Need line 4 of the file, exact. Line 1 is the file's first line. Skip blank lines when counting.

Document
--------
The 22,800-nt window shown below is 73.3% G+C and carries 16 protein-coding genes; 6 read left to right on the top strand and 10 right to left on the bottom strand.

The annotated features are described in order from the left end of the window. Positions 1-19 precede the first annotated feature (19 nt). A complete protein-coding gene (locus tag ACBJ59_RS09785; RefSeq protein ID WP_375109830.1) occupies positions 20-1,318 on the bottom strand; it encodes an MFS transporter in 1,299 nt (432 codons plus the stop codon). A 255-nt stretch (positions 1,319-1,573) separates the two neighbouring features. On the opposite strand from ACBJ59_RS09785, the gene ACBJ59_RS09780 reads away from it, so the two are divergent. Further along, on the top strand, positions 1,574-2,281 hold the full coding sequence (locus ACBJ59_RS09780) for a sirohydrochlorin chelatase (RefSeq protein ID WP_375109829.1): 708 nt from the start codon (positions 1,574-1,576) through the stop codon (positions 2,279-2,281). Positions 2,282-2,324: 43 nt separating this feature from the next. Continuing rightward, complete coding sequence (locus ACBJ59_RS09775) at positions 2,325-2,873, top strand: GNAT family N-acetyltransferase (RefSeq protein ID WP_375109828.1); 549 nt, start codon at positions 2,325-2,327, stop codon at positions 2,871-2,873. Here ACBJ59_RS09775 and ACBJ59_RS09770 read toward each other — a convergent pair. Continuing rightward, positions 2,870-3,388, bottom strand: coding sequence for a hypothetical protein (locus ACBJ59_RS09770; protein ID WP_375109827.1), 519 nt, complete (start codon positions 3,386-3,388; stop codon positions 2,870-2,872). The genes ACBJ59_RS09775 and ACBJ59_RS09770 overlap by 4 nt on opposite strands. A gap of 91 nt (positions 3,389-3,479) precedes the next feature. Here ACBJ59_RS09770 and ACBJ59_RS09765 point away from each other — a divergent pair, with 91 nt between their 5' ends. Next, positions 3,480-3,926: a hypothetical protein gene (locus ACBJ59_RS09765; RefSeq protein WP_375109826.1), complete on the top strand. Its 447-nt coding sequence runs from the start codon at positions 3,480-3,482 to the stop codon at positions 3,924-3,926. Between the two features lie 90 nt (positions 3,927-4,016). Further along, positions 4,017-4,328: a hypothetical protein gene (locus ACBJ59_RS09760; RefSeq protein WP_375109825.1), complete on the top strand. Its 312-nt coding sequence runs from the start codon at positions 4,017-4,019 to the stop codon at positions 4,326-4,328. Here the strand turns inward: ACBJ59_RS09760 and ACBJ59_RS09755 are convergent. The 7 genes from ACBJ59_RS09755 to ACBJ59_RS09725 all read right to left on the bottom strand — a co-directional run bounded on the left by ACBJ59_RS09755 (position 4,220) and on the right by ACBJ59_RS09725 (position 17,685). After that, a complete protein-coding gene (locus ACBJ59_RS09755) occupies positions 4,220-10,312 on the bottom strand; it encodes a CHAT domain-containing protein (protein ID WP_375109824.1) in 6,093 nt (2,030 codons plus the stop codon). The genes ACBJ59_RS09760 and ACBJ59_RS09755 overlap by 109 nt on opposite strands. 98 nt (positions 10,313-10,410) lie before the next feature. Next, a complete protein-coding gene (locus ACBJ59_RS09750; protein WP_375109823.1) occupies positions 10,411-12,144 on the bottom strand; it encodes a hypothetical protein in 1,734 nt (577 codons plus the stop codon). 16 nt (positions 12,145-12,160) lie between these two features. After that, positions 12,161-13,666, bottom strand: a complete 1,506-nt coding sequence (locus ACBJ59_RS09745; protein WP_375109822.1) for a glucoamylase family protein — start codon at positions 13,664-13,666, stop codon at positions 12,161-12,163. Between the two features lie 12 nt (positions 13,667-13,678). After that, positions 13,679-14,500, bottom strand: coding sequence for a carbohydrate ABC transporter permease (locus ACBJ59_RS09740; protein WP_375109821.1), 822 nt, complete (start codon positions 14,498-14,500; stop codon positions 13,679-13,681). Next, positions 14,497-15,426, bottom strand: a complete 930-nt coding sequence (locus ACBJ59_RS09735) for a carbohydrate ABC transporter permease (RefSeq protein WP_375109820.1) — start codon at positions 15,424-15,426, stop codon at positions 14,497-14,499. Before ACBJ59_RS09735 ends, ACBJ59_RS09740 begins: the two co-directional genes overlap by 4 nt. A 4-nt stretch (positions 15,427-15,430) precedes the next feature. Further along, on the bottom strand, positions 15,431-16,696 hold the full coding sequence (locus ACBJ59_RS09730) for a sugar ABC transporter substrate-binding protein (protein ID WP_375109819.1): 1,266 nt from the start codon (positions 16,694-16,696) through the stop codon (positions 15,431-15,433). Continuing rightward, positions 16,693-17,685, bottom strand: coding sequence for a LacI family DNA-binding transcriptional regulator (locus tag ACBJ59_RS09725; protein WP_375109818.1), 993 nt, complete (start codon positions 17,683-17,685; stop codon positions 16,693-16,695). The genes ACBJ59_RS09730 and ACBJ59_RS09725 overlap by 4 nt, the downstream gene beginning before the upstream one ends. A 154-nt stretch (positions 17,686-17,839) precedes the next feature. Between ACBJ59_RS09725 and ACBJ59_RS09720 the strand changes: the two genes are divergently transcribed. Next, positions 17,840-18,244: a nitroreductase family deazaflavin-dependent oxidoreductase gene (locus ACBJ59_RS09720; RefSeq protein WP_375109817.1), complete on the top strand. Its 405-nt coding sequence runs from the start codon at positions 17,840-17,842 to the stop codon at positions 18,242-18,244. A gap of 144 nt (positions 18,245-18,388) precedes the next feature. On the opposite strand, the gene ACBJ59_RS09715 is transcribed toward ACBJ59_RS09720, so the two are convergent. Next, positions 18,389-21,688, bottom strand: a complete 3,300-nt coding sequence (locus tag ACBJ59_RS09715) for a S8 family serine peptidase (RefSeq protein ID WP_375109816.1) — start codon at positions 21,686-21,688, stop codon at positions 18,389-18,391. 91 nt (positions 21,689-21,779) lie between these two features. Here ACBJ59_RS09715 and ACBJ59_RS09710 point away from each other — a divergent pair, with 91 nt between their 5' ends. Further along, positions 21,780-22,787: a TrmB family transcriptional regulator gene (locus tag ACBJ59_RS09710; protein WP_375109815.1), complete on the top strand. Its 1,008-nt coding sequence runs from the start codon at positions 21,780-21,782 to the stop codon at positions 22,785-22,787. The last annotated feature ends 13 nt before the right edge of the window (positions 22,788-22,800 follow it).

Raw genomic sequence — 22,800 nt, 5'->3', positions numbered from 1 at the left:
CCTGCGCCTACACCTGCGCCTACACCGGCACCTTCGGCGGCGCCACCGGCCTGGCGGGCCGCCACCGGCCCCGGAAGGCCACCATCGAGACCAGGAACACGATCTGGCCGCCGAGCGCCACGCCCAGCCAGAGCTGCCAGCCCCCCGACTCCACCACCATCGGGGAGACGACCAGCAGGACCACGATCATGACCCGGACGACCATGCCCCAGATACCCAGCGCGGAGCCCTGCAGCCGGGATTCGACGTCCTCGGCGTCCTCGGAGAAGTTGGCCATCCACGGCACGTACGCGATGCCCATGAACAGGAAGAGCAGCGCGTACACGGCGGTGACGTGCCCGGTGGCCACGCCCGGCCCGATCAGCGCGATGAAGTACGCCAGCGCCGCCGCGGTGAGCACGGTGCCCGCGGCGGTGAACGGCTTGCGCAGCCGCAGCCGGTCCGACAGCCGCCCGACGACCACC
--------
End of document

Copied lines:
CCTGCGCCTACACCTGCGCCTACACCGGCACCTTCGGCGGCGCCACCGGCCTGGCGGGCCGCCACCGGCCCCGGAAGGCCACCATCGAGACCAGGAACACGATCTGGCCGCCGAGCGCCACGCCCAGCCAGAGCTGCCAGCCCCCCGACTCCACCACCATCGGGGAGACGACCAGCAGGACCACGATCATGACCCGGACGACCATGCCCCAGATACCCAGCGCGGAGCCCTGCAGCCGGGATTCGACGTCCTCGGCGTCCTCGGAGAAGTTGGCCATCCACGGCACGTACGCGATGCCCATGAACAGGAAGAGCAGCGCGTACACGGCGGTGACGTGCCCGGTGGCCACGCCCGGCCCGATCAGCGCGATGAAGTACGCCAGCGCCGCCGCGGTGAGCACGGTGCCCGCGGCGGTGAACGGCTTGCGCAGCCGCAGCCGGTCCGACAGCCGCCCGACGACCACC